The Presto Pesto!


Ready to spice up your sandwich or pasta?

This super quick, easy, and extremely tasty Pesto will rock your socks!

I don’t have a fancy-shmancy food processor {again, taking donations}… but I do have something similar. It’s sort of an attachment to my blender base.

If you don’t have a food processor, I think a blender would work too.

I was watering my sweet basil this morning, and I just got the urge to make some pesto, so I snipped off some large stems of the pleasant smelling herb and went to work.

And when I say work, I really just mean I pulled out my food processor/blender attachment thing-a-ma-jig.

Start off by placing two garlic cloves and 2 tablespoons of pine nuts in your processor/blender.

Process till the garlic and pine nuts are fully minced.

Add 1/2 cup freshly grated Parmesan cheese, 3 tablespoons EVOO (extra virgin olive oil), 1/4 tsp salt, and 4 cups of fresh basil {it ain’t gonna work if it ain’t fresh}.

Turn processor on, and blend until a semi-smooth texture has developed.

You can add more EVOO if it’s a little too dry and pulse it to blend.

Store this in an air tight container for just a few days {if it makes it that long}.

This was my lunch today… as you can see, I love the stuff!

It’s also great to add to pasta, or just a nice dip with some crusty bread.

Try it, you’ll love it too!

Presto Pesto
(makes 1 cup)

2 cloves garlic
2 tbsp pine nuts
3 tbsp EVOO (extra virgin olive oil)
1/2 cup fresh grated Parmesan cheese
1/4 tsp salt
4 cups fresh basil

In a processor pulse garlic and pine nuts till minced. Add remaining ingredients and blend till mostly smooth. Store in an airtight container for just a few days.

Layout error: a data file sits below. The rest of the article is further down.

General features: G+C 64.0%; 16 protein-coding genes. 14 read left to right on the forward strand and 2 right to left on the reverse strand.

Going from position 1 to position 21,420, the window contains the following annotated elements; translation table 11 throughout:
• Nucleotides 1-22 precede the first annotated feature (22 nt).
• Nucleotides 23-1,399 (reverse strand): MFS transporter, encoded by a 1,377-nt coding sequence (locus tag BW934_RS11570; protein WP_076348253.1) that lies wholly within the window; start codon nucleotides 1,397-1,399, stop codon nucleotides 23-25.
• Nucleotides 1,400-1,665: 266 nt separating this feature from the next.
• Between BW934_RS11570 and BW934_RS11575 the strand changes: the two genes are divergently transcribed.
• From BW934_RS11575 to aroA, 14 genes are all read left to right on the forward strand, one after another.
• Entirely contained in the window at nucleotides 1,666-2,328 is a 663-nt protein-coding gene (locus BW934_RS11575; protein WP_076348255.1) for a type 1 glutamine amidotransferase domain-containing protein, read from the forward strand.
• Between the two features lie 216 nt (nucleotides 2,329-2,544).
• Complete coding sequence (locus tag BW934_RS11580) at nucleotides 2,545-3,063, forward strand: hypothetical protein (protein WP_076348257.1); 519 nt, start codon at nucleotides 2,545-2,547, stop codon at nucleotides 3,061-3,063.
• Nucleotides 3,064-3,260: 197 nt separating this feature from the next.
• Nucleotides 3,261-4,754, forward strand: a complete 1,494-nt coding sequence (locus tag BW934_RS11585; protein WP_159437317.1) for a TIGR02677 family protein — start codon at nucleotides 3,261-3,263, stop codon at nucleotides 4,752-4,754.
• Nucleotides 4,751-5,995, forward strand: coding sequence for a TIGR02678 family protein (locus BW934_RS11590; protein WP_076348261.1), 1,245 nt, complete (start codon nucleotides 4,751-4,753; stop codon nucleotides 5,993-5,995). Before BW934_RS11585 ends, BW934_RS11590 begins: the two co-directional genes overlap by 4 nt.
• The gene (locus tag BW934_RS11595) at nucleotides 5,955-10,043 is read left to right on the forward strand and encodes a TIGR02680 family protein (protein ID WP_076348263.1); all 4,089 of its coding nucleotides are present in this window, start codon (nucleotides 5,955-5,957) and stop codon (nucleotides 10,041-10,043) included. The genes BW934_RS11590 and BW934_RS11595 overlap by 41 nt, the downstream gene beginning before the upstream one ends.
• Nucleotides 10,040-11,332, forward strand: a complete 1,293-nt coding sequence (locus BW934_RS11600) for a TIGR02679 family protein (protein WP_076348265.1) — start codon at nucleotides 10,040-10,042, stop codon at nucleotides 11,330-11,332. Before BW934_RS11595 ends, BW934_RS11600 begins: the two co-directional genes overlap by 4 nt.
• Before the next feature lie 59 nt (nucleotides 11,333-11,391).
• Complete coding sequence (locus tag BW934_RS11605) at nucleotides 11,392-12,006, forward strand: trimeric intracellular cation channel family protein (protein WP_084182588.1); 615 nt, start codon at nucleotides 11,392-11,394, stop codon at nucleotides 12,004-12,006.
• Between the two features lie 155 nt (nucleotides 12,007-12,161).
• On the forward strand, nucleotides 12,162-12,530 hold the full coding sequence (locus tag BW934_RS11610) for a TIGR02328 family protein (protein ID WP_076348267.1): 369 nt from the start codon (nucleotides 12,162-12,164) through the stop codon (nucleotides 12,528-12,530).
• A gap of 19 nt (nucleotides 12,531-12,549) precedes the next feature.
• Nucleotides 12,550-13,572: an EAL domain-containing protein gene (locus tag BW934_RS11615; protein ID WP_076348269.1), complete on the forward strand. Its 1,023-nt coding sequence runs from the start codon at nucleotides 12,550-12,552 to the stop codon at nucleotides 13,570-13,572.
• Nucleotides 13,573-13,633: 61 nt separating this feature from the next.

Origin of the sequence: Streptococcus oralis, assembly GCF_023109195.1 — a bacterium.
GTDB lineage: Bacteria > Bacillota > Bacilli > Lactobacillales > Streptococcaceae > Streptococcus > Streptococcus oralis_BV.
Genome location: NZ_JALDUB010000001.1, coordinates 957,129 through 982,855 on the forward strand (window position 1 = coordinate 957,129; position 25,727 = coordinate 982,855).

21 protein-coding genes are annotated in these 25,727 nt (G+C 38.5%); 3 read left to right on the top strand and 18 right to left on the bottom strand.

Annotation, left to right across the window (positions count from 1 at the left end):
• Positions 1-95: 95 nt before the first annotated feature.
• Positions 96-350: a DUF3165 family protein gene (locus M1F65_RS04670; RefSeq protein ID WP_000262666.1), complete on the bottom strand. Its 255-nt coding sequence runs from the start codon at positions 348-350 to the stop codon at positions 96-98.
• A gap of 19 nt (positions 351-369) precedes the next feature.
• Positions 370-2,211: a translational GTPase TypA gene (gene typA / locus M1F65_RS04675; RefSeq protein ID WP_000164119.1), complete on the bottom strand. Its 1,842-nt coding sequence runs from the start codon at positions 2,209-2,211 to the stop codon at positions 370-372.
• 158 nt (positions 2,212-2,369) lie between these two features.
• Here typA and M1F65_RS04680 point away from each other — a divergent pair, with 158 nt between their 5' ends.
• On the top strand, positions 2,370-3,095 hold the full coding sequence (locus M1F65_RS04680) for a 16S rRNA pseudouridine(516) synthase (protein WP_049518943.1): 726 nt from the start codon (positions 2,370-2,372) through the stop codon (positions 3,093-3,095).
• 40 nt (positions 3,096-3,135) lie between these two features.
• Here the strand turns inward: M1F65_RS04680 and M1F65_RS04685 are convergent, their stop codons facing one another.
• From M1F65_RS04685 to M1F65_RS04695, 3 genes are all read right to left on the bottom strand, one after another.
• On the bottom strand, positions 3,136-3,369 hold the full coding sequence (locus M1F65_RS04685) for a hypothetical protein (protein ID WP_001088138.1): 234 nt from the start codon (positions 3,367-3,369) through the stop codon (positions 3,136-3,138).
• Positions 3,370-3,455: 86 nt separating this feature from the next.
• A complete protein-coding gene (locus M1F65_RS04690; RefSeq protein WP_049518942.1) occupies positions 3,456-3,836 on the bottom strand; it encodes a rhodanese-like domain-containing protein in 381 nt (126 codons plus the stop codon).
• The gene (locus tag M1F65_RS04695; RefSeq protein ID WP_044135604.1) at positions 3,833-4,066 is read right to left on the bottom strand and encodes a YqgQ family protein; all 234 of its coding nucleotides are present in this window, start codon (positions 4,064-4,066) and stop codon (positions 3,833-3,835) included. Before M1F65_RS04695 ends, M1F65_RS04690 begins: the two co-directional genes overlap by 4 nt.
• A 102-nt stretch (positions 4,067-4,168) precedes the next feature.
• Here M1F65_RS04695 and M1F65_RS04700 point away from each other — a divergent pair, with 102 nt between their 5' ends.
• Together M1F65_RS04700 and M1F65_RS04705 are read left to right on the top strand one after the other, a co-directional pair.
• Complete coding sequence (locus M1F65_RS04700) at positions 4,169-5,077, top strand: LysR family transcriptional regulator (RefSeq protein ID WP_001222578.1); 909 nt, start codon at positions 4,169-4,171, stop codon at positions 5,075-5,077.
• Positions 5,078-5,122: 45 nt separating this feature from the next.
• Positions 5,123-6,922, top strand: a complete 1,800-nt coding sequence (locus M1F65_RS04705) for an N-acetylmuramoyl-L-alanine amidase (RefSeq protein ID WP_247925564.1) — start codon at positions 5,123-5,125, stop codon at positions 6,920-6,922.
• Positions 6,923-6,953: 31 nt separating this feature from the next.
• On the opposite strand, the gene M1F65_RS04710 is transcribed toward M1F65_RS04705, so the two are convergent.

1. I made this yesterday after seeing your post. My husband and I loved it! I was getting over-whelmed with all the basil leaves on my plant, so this was perfect to use them up! I also mixed the pesto in some mayonnaise and that was deliscious as well. Thanks for sharing. Love your blog.

  2. Stephanie says:

    Did you know you can freeze pesto? I usually freeze it in little containers or ice cube trays.

    You can also "healthy" up the recipe by using a big bunch of spinach and the same amount of basil. You can't hardly tell the spinach is there, but it is still basil-y and green. Great on pasta and perfect in a sandwich.

    I always make a ton of pesto in the summer, freeze it and then bring it out in the winter with peas and pasta. Yum.

  3. Haroon Jahed says:

    I used to do that until I discovered how easy basil is to grow in a soiless set-up. A little 3×3 rockwool cube will grow a nice two foot plant in two months. Best, it’s so forgiving you can pull all the leaves off, give it some more nutrient solution, throw it back in the sun/under the lights and 4-6 weeks later you’ve got the same amount again. It’s very easy to always have fresh basil It also seems to be pretty bug resistant as the current batch is sitting next to peppers with aphids and okra with brown mites and neither is touching it. I’m growing an heirloom variety called Genovese that I really like.

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